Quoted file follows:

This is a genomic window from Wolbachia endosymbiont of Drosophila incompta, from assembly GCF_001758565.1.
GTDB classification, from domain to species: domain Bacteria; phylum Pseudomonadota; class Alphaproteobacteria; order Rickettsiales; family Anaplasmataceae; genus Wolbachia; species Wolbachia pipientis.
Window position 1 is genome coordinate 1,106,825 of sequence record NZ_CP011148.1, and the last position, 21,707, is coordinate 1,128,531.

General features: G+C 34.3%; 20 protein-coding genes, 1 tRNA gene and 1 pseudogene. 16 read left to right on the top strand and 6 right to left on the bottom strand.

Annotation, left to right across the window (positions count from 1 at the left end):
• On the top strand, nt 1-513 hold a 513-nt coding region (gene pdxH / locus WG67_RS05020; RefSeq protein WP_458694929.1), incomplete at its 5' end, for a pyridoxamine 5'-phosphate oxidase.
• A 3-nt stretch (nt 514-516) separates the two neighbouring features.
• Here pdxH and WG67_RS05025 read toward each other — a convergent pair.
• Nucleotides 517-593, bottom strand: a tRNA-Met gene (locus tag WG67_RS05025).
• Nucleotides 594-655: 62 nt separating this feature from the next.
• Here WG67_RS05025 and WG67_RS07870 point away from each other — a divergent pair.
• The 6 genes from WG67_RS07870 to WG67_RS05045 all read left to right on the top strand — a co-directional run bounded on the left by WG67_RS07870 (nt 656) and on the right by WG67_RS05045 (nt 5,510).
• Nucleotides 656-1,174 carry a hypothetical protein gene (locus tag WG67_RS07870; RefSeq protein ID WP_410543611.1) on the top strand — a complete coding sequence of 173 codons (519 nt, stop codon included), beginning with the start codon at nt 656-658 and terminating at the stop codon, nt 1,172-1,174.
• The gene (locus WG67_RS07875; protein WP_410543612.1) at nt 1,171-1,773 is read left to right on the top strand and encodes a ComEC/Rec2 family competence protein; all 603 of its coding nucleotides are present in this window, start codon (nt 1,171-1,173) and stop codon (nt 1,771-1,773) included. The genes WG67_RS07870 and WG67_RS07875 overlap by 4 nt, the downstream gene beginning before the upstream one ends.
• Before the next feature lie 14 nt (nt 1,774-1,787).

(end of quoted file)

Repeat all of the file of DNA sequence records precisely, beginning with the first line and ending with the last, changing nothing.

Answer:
This is a genomic window from Wolbachia endosymbiont of Drosophila incompta, from assembly GCF_001758565.1.
GTDB classification, from domain to species: domain Bacteria; phylum Pseudomonadota; class Alphaproteobacteria; order Rickettsiales; family Anaplasmataceae; genus Wolbachia; species Wolbachia pipientis.
Window position 1 is genome coordinate 1,106,825 of sequence record NZ_CP011148.1, and the last position, 21,707, is coordinate 1,128,531.

General features: G+C 34.3%; 20 protein-coding genes, 1 tRNA gene and 1 pseudogene. 16 read left to right on the top strand and 6 right to left on the bottom strand.

Annotation, left to right across the window (positions count from 1 at the left end):
• On the top strand, nt 1-513 hold a 513-nt coding region (gene pdxH / locus WG67_RS05020; RefSeq protein WP_458694929.1), incomplete at its 5' end, for a pyridoxamine 5'-phosphate oxidase.
• A 3-nt stretch (nt 514-516) separates the two neighbouring features.
• Here pdxH and WG67_RS05025 read toward each other — a convergent pair.
• Nucleotides 517-593, bottom strand: a tRNA-Met gene (locus tag WG67_RS05025).
• Nucleotides 594-655: 62 nt separating this feature from the next.
• Here WG67_RS05025 and WG67_RS07870 point away from each other — a divergent pair.
• The 6 genes from WG67_RS07870 to WG67_RS05045 all read left to right on the top strand — a co-directional run bounded on the left by WG67_RS07870 (nt 656) and on the right by WG67_RS05045 (nt 5,510).
• Nucleotides 656-1,174 carry a hypothetical protein gene (locus tag WG67_RS07870; RefSeq protein ID WP_410543611.1) on the top strand — a complete coding sequence of 173 codons (519 nt, stop codon included), beginning with the start codon at nt 656-658 and terminating at the stop codon, nt 1,172-1,174.
• The gene (locus WG67_RS07875; protein WP_410543612.1) at nt 1,171-1,773 is read left to right on the top strand and encodes a ComEC/Rec2 family competence protein; all 603 of its coding nucleotides are present in this window, start codon (nt 1,171-1,173) and stop codon (nt 1,771-1,773) included. The genes WG67_RS07870 and WG67_RS07875 overlap by 4 nt, the downstream gene beginning before the upstream one ends.
• Before the next feature lie 14 nt (nt 1,774-1,787).